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When I attended my first SGI-USA meeting in early 2011, I thought, “If the world looked like this, we’d be fine.” It was the most diverse group of people I’d ever seen—Asian, black, white, Indian, young and not-so-young—and the discussion was all about peace. I knew immediately that I wanted to practice Nichiren Buddhism.
My journey to that meeting was long and lined with suffering. I was born in 1976 in the town of Rumbek—now part of South Sudan—in the wake of a major civil war. By the time I was about seven, civil war once again sucked the life from our country. When it ended in 2005, two million people had been killed, and more than four million refugees had fled the country.
At age nine, I became one of those refugees when, in May 1985, government troops attacked and burned our neighborhood. I escaped with my uncle, Mangar Chol, and never saw my parents again.
Chol and I joined a swelling tide of refugees. We walked for two months, crossing the Nile River and the Sahara Akobo desert before finally reaching a United Nations refugee camp in Ethiopia. For the next 10 years, my life was about surviving refugee camps and slums, moving from place to place.
I had never heard of Nam-myoho-renge-kyo, but everything about the philosophy felt like home.
During that time, I was devastated to learn that my father had died. He was the first to give me the dream of getting an education, and I clung to that, attending make-shift classes whenever I could. I also learned that my mother was in a village in Sudan with my brother, Peter, and two sisters, Mary and Martha. I was filled with hope to reunite with my family.
In the early 1990s, I made my way to the huge slums of Kibera, Kenya, where I nearly starved to death. I began the complicated and difficult process of applying to move to the United States, which took years. More than once, I thought of giving up, but each time I thought of my family and the chance that I might receive an education, and I pressed on.
Finally, in September 1995, I landed in Fargo, North Dakota, where I worked hard to learn English and get a High School General Equivalency Diploma (GED). In 2000, I moved to Seattle and enrolled in college.
related article Peace and Gender by Yaliwe Clarke, South Africa Moved by the Buddhist principle of the sanctity of life, Yaliwe Clarke from South Africa works to promote gender equality and the peace and security of African women. The next year brought the crushing news that my mother, still trapped by civil war, had died. My three siblings were on their own in a refugee camp in Uganda. I quit school to work two jobs so I could send them money to get an apartment and to attend school in Kampala, Uganda’s capital. Five years later, we finally reunited in Seattle.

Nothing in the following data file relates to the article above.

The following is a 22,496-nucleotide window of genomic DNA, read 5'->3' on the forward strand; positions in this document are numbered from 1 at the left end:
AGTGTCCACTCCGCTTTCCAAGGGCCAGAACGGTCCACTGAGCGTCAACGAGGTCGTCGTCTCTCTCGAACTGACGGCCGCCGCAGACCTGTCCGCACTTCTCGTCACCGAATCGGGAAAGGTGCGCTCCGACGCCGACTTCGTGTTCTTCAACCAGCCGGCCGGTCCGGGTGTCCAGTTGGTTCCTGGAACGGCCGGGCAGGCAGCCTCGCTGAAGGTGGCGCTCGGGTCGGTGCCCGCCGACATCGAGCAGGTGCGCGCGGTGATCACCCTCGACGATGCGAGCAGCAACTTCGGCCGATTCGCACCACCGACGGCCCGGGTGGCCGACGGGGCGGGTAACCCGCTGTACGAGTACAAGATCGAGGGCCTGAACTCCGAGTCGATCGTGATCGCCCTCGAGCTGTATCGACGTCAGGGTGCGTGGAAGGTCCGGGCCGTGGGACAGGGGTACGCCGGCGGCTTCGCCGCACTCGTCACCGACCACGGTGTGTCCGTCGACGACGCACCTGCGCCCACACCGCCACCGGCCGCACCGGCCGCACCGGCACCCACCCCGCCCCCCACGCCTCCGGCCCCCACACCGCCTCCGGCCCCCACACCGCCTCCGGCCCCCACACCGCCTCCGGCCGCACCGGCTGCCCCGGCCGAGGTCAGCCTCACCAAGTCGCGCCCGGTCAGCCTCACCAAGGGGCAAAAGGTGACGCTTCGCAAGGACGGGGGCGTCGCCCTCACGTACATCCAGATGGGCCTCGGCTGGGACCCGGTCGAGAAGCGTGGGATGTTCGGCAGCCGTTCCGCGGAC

By early 2011, I had begun attending classes at Western Washington University in Bellingham and was injured in a bike accident, suffered a head injury that left me with bleeding in the brain and severe headaches. That spring, I encountered Nichiren Buddhism.
I had never heard of Nam-myoho-renge-kyo, but everything about the philosophy felt like home. For example, I was taught that human beings and the environment are inextricably interconnected, and that each of us has the ability to transform our difficulties into impetus for positive change. I attended every SGI activity I could. I also chanted to find out the reason my head injury was lingering and for it to heal quickly.
Without contributing to the happiness of others, my own happiness loses meaning.
Two days before I was scheduled for surgery to relieve the pressure on my brain, the headaches stopped and never returned. The operation was cancelled and, a month later, another PET scan showed that everything was fine. I was so excited; I felt there was no limit to what I could accomplish.
Since that experience, chanting has changed the way I think. Before, I was mostly motivated by personal goals related to my own welfare. Now I think about others and about what is good for everyone, not just me. Without contributing to the happiness of others, my own happiness loses meaning.
SGI President Ikeda has said repeatedly that hope can never die. I share his dream of “elevating all humanity to a vast life state of peace and happiness.”
I know that if I follow his guidance, I will definitely become truly happy.
related article Buddhism in Cuba by Joannet Delgado, general director, SGI-Cuba Joannet Delgado, general director of SGI-Cuba, shares her journey of discovering Nichiren Buddhism and how it took root in her country. My dream now, fueled by my Buddhist practice, is to someday return to South Sudan to form a nonprofit organization that will bring together tribal leaders to talk about what is good for the country. With that in mind, I am writing my life story to tell others about the horrors of war and the power of hope.
Today, my siblings and I are all pursuing higher education. I am so proud of each of them. I consider it one of my greatest accomplishments to have helped bring us all together. Mr. Ikeda writes: “Difficulties are benefits. By challenging and overcoming them, we can forge a character of pure and immutable ‘gold’.” When I look back, the years of suffering are no longer a source of pain, because I know they made me grow and become strong. I see no obstacles in life anymore. Hope, cemented by my Buddhist practice, is my most powerful weapon to fight hardship and contribute to peace.
[Adapted from the February 17, 2012, issue of the World Tribune, SGI-USA; photo courtesy of Rachel Bayne Photography]
Only One Yes
by Clayton Surrat, USA
The Power of Friendship
by Peninah Achieng-Kindberg, UK
Fighting for My Daughter: Finding My True Mission
by Rachel Aspögård, Sweden
A Fierce Determination to Live
by Jharna Narang, survivor of the 26/11 Mumbai attacks
Creating a World Where All Belong
by Sinéad Lynch, Ireland